Here we are in July, and there have been a ton of changes and work done to the booth, the spare bedroom it’s located in, and my knowledge of such fun things as ambient noise. Exciting, hunh?!
So, first. Geez, what was first? OK, after a ton of hours practicing I realized that when I was ready to start legit recording for auditions, I’d have to move the laptop out of the booth.
While it’s super quiet, you can hear the fan or the electric hum just a bit. I moved the shelf behind the mic and due to the nature of my lovely Rhode NT1, man, that noise cut in in half! Things behind the mic don’t really get picked up much, but you still have to worry about peripheral pick up as well as bounce. But anyway, it helped.
So time goes by, I’m starting to put together a wish list of things I need or want, and I attend a groovy free webinar by Marc Cashman and Larry Hudson. Larry is talking about a bunch of tech aspects, which was super helpful as everyone is always looking for the best possible levels whether recording or editing, yadda yadda, you get the picture.
I emailed Larry a thank you and told him a bit about my booth and we started a dialogue, with terrific suggestions from him. Long story short, I did everything he recommended.
- I’ve narrowed down the booth from 48×48 to 36×48. Since building it, I’ve wanted it a bit more confined, I guess. I loved the room of the larger space, but I know that in my apartment, in my city, the more condensed the space, the better chance of quieting all the noise down.
- I was able to add extra blanket padding by shortening the booth, with more layers on some key spaces like the sides and door.
- I also added a 4 times folded comforter to the roof blanket, and an extra blanket to the door, giving it 4 times thickness. Everything now is at least 3 times the thickness where before it was only 2. Already a big improvement. And, a folded blanket can be mounted over the door to the room.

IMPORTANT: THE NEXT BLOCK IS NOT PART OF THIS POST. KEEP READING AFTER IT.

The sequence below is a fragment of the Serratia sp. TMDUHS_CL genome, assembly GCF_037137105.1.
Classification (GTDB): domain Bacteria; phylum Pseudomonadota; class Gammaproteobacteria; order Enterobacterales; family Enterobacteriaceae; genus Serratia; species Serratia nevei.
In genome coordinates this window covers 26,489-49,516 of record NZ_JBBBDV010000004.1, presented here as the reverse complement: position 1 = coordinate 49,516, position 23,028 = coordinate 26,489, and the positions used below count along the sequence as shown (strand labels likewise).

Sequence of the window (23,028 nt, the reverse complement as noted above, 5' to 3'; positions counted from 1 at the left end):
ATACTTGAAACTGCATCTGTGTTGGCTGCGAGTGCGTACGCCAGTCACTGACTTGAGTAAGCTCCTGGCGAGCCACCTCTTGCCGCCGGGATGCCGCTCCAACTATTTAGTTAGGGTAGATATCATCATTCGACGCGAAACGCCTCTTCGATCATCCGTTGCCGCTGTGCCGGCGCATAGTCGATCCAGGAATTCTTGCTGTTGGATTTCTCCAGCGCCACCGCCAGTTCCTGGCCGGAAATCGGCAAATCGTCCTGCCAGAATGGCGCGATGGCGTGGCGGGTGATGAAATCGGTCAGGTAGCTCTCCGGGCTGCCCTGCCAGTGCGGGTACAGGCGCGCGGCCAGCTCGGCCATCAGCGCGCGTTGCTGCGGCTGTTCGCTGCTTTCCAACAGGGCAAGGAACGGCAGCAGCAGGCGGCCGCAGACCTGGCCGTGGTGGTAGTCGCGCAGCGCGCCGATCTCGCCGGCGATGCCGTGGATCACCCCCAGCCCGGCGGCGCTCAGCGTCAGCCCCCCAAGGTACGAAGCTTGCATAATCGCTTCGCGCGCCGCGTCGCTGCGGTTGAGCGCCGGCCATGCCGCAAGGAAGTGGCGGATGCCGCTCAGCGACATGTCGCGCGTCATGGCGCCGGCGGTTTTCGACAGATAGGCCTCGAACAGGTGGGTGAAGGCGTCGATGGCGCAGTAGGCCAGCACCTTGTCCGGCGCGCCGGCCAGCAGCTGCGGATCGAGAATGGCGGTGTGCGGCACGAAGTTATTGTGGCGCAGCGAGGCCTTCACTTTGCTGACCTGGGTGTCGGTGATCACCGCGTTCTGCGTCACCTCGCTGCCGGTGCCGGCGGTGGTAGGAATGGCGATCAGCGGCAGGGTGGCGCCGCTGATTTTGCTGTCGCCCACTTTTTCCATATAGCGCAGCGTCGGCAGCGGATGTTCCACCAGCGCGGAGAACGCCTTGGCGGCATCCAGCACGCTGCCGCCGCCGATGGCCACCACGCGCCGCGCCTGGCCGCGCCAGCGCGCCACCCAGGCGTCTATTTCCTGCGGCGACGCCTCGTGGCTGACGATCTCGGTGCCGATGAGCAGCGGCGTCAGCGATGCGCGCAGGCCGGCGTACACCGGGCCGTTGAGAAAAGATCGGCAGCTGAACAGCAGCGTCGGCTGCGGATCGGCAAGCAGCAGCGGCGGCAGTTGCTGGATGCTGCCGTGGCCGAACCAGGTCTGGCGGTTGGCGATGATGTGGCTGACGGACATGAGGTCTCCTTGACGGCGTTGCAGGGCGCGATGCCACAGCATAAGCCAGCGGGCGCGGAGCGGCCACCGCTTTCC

Now with a smaller booth, I’ll be ready to move the laptop. It’s a bit more “toit”, ya know?
Another noise source for me are windows. I live in an apartment building with 3 other buildings next to it, with two shared, communal open spaces. One an “alley”, the other a private garden-y lounge area. I knew I needed something for the windows, and the internet didn’t fail. After talking to Larry about ATS panels( I put one in my Amazon cart that day) I went for a walk and found 12(?), 54″ pieces of wood trim in the trash.
Walk cut short, I brought it home and started purchasing some building materials. Staples, wood glue, hook eyes, hanging wire, and towels. Lots and lots of towels. $75 worth of materials, all in. I had hammer, nails, tape measure, scissors, saw, 1 old towel, and two 6′ lengths of old carpet.
I made two 53″x 32″ frames and filled them with 6 layers of 27″x50″ and 30″x50″towels. 2 towels wrapped around the front as covers. Hook and eyes attached to the frame and the ceiling, let me hang them babies right in front of the windows. Not only are the fits tight and strong, the room is blacked out when they’re in, and noise? Oh man.
Next, more sawing with my handy hack saw got me 3 more frames. All 26 by various lengths. 1 square, others rectangular. All with at least 5 layers of towels with 1 to cover. The 26″x26″ panel is 9 layers thick in the center. BOOM!
Also, my first ATS panel arrived. That panel cost me $61. Its 24″x36″.
For $75, and my time I got 5 panels
Also, funny story. The ATS panel I bought arrived and it was damaged in the factory. There’s a greasy, sticky stain on the bottom left. I emailed the company, and they’ve replaced it free of charge. It should come in within a few days from now.
Last night, into the booth, and my noise floor has now dropped to -78db-100db!
WITH the laptop in there! Before, the ambient noise was between -55db and -45db.
From what I’ve heard online, -60 to -65db is good for professional broadcast quality recording. With some EQing, still, but it’s possible that my booth that I once thought would only be good enough for auditions, is now good enough for hired jobs, too!
Fingers crossed. Did I mention that Larry had told me HIS at home studio, from which he produces broadcast quality recordings, was a PVC and packing blanket construction, too?